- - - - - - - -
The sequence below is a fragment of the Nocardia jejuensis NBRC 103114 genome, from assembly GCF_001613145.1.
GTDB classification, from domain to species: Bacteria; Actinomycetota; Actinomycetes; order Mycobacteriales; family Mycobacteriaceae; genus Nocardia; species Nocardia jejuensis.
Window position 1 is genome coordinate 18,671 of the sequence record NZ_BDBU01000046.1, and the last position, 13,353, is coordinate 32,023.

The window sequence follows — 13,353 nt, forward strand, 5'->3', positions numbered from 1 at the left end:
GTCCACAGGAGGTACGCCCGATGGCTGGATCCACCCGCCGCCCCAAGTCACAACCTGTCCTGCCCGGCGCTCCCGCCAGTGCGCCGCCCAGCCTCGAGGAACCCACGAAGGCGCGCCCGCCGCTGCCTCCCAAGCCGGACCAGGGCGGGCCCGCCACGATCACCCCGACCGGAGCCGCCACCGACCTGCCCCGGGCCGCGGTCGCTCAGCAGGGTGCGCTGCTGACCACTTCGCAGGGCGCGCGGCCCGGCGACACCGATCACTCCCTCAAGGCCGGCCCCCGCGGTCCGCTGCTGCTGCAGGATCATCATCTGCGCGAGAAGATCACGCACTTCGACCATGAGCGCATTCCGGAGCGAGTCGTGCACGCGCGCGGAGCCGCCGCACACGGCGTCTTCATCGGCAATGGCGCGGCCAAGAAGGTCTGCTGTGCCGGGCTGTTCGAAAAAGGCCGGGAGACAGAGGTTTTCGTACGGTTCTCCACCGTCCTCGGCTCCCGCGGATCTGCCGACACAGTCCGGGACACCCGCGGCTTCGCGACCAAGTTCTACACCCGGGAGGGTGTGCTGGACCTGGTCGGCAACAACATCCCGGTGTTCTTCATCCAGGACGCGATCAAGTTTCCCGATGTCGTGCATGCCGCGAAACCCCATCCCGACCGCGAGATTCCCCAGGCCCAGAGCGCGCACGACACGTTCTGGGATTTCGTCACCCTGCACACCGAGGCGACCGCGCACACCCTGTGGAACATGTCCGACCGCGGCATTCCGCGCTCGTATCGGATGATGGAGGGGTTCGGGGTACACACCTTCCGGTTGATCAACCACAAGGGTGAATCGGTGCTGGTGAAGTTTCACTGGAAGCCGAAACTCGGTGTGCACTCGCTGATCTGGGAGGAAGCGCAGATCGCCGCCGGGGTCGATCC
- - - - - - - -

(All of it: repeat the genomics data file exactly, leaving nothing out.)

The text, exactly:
The sequence below is a fragment of the Nocardia jejuensis NBRC 103114 genome, from assembly GCF_001613145.1.
GTDB classification, from domain to species: Bacteria; Actinomycetota; Actinomycetes; order Mycobacteriales; family Mycobacteriaceae; genus Nocardia; species Nocardia jejuensis.
Window position 1 is genome coordinate 18,671 of the sequence record NZ_BDBU01000046.1, and the last position, 13,353, is coordinate 32,023.

The window sequence follows — 13,353 nt, forward strand, 5'->3', positions numbered from 1 at the left end:
GTCCACAGGAGGTACGCCCGATGGCTGGATCCACCCGCCGCCCCAAGTCACAACCTGTCCTGCCCGGCGCTCCCGCCAGTGCGCCGCCCAGCCTCGAGGAACCCACGAAGGCGCGCCCGCCGCTGCCTCCCAAGCCGGACCAGGGCGGGCCCGCCACGATCACCCCGACCGGAGCCGCCACCGACCTGCCCCGGGCCGCGGTCGCTCAGCAGGGTGCGCTGCTGACCACTTCGCAGGGCGCGCGGCCCGGCGACACCGATCACTCCCTCAAGGCCGGCCCCCGCGGTCCGCTGCTGCTGCAGGATCATCATCTGCGCGAGAAGATCACGCACTTCGACCATGAGCGCATTCCGGAGCGAGTCGTGCACGCGCGCGGAGCCGCCGCACACGGCGTCTTCATCGGCAATGGCGCGGCCAAGAAGGTCTGCTGTGCCGGGCTGTTCGAAAAAGGCCGGGAGACAGAGGTTTTCGTACGGTTCTCCACCGTCCTCGGCTCCCGCGGATCTGCCGACACAGTCCGGGACACCCGCGGCTTCGCGACCAAGTTCTACACCCGGGAGGGTGTGCTGGACCTGGTCGGCAACAACATCCCGGTGTTCTTCATCCAGGACGCGATCAAGTTTCCCGATGTCGTGCATGCCGCGAAACCCCATCCCGACCGCGAGATTCCCCAGGCCCAGAGCGCGCACGACACGTTCTGGGATTTCGTCACCCTGCACACCGAGGCGACCGCGCACACCCTGTGGAACATGTCCGACCGCGGCATTCCGCGCTCGTATCGGATGATGGAGGGGTTCGGGGTACACACCTTCCGGTTGATCAACCACAAGGGTGAATCGGTGCTGGTGAAGTTTCACTGGAAGCCGAAACTCGGTGTGCACTCGCTGATCTGGGAGGAAGCGCAGATCGCCGCCGGGGTCGATCC